In cybersecurity, there is no simple and universal solution. What works for one organisation may not work for another. Each organisation is different in its missions, objectives, resources, infrastructure, information, etc.
The ability to react quickly and appropriately requires anticipation.
We will focus on the modus operandi of cyber security incident management.
It is not enough to have it in mind; you must also be able to refer to it if necessary.
In Digital Crisis Response, we propose a modus operandi in case of a cyber security incident. It is not set in stone.
Each organisation can review it and has a basis that it can add to. They can also update it regularly.
Identifying “vital organs” and potential threats
This is an important step, as it conditions both your reactivity.
You can carry out an initial analysis after having identified, categorised and qualified the weak points and potential threats.
But make sure that you have taken all the elements into account, you should share this analysis within your organisation.
Therefore, it is important to actively involve the management of your company as well as all the key managers of your organisation (Human Resources, production …).
We have designed Digital Crisis Response to facilitate this involvement of the various stakeholders through simulations that you can animate via a virtual crisis room over limited periods of time.
Rather than delivering a point of view, you bring to life what seems abstract.
Moreover, you can update this analysis with each simulation.
Create a response team
The human factor is wrongly considered the weakest link in cybersecurity.
The people in your organisation represent a real potential to detect, inform and assist you in managing a cyber security incident.
A modus operandi in the event of a cyber security incident is nothing without different skills to assume different responsibilities that will allow an effective response.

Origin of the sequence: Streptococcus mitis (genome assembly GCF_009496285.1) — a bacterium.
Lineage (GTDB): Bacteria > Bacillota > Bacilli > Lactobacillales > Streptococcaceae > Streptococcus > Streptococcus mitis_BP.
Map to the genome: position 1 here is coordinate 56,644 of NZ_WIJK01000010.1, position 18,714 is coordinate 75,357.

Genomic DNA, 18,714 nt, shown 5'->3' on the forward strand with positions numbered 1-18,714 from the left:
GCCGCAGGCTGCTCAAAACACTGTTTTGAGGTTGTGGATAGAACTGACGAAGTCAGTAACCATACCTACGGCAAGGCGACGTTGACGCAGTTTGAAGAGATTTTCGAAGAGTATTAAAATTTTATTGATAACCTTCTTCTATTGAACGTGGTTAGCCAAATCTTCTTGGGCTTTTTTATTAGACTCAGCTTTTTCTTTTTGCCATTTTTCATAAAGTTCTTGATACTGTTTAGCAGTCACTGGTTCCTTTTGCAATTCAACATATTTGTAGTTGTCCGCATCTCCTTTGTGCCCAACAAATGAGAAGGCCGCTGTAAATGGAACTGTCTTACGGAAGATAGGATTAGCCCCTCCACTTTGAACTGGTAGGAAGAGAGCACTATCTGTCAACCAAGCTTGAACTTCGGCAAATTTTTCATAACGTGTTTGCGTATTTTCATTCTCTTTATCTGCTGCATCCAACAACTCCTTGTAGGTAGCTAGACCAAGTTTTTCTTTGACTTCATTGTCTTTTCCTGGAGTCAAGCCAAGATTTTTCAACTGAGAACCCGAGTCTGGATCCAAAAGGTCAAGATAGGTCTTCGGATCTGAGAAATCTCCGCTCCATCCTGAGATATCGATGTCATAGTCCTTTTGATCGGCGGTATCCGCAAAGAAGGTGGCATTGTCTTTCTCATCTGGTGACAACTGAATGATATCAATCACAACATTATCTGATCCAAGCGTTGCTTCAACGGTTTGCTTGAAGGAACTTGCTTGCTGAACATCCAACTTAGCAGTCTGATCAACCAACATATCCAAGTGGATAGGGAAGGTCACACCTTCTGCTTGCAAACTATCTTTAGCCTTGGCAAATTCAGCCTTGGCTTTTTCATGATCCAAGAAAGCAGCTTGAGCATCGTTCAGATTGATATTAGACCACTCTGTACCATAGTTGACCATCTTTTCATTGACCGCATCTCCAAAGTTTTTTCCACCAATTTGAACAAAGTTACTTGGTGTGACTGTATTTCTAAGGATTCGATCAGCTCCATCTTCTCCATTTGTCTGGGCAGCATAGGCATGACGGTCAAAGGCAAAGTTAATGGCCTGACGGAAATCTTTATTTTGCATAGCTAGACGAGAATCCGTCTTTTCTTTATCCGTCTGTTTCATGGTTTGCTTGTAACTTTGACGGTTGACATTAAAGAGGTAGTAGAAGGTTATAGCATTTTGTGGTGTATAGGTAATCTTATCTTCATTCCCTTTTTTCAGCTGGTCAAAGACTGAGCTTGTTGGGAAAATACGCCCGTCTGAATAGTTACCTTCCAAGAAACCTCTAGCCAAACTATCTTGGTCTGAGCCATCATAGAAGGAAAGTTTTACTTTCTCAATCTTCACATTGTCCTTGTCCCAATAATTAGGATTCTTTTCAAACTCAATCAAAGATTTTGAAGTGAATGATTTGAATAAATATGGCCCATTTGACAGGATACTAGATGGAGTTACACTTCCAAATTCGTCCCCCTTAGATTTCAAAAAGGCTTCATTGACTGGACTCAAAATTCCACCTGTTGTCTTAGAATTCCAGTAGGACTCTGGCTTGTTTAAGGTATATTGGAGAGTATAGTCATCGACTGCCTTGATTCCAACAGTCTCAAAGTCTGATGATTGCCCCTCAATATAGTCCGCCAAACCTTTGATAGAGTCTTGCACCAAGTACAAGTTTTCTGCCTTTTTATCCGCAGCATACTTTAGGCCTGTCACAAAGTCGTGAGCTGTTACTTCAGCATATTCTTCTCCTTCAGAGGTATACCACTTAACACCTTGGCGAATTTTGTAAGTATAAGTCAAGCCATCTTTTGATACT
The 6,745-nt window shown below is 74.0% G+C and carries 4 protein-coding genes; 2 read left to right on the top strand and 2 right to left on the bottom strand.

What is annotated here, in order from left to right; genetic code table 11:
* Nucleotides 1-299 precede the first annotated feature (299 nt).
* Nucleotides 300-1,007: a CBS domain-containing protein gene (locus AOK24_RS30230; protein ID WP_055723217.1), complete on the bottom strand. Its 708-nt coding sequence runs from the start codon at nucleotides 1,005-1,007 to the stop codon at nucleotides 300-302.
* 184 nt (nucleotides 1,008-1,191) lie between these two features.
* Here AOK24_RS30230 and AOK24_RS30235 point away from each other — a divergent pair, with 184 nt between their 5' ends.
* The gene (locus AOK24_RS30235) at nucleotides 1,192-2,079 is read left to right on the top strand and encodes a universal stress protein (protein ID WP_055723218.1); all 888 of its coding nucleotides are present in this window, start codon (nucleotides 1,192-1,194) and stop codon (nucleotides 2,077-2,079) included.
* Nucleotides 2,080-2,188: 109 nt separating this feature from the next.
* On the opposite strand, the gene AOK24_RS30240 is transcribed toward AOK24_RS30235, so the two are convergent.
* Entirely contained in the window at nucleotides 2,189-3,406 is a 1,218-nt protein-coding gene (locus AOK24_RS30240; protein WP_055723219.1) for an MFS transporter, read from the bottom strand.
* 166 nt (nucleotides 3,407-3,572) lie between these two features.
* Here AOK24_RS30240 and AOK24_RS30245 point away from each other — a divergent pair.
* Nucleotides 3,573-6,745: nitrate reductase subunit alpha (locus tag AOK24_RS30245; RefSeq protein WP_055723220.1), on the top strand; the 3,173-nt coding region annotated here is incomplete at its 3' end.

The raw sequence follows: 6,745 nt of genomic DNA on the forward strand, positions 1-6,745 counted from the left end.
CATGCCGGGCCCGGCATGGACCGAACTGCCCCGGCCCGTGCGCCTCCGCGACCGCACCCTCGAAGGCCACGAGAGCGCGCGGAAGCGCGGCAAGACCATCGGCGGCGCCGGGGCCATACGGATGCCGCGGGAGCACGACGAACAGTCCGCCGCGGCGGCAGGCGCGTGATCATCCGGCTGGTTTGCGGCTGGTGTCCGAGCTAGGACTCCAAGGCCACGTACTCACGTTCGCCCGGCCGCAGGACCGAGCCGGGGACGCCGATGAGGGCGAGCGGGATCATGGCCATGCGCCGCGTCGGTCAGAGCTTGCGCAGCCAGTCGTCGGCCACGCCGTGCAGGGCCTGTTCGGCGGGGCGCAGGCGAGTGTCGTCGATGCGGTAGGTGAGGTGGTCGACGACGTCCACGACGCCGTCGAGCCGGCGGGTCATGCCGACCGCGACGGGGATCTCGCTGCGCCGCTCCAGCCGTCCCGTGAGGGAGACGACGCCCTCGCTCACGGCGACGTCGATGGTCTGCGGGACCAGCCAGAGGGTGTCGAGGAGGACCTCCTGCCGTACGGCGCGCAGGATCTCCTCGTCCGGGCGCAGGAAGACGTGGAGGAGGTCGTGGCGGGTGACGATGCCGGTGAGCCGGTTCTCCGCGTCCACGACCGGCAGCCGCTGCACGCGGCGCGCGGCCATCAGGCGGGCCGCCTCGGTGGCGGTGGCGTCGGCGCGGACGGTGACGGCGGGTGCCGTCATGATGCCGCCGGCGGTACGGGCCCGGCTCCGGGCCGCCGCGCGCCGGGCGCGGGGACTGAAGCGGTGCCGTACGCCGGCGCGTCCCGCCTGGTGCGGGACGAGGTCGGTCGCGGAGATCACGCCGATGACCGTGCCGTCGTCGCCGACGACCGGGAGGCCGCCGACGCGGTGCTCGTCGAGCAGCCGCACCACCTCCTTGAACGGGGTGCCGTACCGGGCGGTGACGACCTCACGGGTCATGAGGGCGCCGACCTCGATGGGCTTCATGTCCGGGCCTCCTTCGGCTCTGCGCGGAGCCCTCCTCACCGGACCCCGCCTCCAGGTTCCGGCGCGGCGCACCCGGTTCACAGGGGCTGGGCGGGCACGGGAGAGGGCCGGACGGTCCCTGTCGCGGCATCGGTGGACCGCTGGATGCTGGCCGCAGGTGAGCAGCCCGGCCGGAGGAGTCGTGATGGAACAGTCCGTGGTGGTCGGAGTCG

There are a few fundamentals:
- It must be possible to assign roles and responsibilities to people with the right skills.
- These individuals must become familiar with their roles and responsibilities.
Digital Crisis Response incorporates good practice in roles and responsibilities.
You always have the possibility to reinforce the composition of your intervention team by adding new internal or external skills.
Equipping yourself to detect and manage a cyber security incident
All members of your organisation also offer the best potential to help you detect and identify an incident.
Digital Crisis Response takes advantage of this human firewall by providing the means to report something abnormal in a message, a phone call, the operation of a computer, a smartphone or a corporate tablet.
In addition, it offers a function dedicated to the management of real incidents between the members of your response cell via a virtual crisis room.
You share the same information, monitor actions in real time and benefit from a modus operandi in the event of a cyber security incident.
You also have the possibility to have constant access to useful documentation for the management of your incidents, a list of specific contacts, useful documents.
Among the appropriate tools to manage a cyber security incident, Digital Crisis Response has a stand-alone system to handle an incident even if the company network is damaged.
Getting tough and learning lessons
Since there is no one-size-fits-all solution to cybersecurity.
You need to draw on practice and experience to get the most out of your modus operandi of cyber security incident management.
The more familiar your staff and response team are with the incident, the more you will develop your defence and responsiveness.
That’s what Digital Crisis Response is all about.
Because when it comes to cybersecurity, it is also important to learn from every simulated or real incident in order to improve what already exists.
Digital Crisis Response ingests this good practice by enabling a post-incident assessment to be carried out.
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Websites: ANSSI – cybermalveillance
Responding to a cyber attack: 10 recommendations – Police Nationale (FR) 2015
Cyber Security Incident Management Guide – Cyber Security Coalition – 2017
Anticipate and minimize the impact of a cyber risk on your company – French Insurance Federation – 2017